“I’ve thought a lot about what you said at the wedding — that I open my heart too easily. That may have been true before the war but I don’t think it is any longer.”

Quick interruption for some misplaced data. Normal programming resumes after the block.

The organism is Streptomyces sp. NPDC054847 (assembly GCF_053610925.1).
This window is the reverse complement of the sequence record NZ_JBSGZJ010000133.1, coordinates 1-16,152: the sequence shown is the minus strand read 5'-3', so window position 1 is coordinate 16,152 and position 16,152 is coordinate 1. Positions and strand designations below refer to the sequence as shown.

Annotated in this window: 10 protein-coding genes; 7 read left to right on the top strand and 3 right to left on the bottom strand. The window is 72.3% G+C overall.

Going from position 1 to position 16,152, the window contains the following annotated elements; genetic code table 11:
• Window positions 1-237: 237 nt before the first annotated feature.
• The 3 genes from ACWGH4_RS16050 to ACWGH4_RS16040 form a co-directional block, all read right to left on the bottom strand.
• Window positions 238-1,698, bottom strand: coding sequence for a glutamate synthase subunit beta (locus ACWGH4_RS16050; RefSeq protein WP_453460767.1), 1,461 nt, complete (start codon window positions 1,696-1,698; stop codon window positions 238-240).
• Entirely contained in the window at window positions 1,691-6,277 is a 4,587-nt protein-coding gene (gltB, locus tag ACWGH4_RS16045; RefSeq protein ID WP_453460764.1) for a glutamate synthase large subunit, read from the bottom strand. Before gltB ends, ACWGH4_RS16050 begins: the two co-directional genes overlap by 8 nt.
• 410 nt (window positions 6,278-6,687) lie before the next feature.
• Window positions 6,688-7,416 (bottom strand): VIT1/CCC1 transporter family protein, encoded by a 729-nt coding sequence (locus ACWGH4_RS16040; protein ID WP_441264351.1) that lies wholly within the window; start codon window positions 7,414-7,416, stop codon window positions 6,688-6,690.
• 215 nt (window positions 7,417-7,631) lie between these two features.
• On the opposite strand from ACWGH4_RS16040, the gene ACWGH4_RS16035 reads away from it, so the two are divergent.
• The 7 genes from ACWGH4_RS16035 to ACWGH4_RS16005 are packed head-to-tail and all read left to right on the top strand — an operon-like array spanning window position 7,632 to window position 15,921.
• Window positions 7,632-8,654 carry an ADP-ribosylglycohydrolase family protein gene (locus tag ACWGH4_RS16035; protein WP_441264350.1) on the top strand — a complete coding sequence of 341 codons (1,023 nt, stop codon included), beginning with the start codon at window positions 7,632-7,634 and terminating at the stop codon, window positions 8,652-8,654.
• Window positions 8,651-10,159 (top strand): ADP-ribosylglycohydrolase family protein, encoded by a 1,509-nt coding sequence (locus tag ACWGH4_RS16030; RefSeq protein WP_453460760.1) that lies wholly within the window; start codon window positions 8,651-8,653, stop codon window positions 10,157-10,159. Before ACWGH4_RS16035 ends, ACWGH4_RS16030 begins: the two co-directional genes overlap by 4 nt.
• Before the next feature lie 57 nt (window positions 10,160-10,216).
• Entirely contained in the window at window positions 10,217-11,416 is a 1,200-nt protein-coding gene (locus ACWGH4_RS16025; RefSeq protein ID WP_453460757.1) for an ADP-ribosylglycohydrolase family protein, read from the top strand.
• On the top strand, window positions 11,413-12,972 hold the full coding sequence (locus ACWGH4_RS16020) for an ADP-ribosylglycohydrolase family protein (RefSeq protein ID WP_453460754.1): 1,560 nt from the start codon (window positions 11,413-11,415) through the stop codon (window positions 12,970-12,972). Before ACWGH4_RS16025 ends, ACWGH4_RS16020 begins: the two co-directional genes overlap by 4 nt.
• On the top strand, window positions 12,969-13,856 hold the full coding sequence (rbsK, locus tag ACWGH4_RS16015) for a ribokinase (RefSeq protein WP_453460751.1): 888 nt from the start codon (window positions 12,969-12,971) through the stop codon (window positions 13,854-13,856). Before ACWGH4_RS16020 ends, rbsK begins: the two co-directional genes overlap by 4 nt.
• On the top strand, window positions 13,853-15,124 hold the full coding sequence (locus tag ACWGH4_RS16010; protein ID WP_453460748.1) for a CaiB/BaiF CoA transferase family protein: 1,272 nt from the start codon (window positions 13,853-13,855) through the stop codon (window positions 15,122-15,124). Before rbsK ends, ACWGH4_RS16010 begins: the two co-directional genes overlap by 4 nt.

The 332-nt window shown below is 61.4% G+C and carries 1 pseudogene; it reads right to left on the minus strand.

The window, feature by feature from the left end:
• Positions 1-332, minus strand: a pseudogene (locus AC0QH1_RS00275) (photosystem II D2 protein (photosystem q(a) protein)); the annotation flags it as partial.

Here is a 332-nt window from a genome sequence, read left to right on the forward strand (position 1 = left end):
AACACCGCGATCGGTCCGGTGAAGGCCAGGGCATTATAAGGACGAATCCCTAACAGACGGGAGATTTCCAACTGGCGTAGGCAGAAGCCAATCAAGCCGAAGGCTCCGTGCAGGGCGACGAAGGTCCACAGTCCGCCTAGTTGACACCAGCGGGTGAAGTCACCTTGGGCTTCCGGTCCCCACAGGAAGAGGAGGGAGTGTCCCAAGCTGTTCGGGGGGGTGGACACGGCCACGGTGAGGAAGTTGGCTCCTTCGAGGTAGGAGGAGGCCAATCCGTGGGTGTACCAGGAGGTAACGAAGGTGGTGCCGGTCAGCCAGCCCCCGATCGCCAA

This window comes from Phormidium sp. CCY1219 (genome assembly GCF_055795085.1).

D.H. Lawrence’s once-outrageous novel has been the subject of numerous turgid adaptations that are typically derailed by their focus on titillation or scandalous romance, both aspects seem tame by modern standards. The latest version, from director Laure de Clermont-Tonnerre, takes a broader approach to the material, which some see as Lawrence exploring what it takes to make a person feel whole, in contrast to the prevailing view that the upper class required only intellectual gratification whilst the lower class were subject to baser desires. We see parallels in Connie and the gameskeeper Oliver, both of whom read to fill the void left by unfulfilling marriages, and a book marks the fracturing of their relationship. There is a clear power disparity when the literate commoner catches her eye as Oliver lives on her estate (“they’re yours,” he points out when she initially declines to take flowers from his garden), and those looking for a deep romance may find themselves disappointed. Lady Chatterley’s Lover does not shy away from nudity, but in its most intimate scenes the camera’s focus is on faces and reactions, during and afterward. Emma Corrin, who rose to prominence for her portrayal of Princess Diana in The Crown, calls to mind Keira Knightley’s period roles in a layered performance as a woman struggling with loneliness and desire whilst her privilege makes her careless though not unkind. The morality of infidelity is avoided entirely since Clifford Chatterley is content to procure an heir through Connie having an affair, and his attitude towards the less privileged is contemptible. Instead, the film’s concern — the conundrum which faces Connie and worries her family — is what course of action will allow her to feel complete and fulfilled.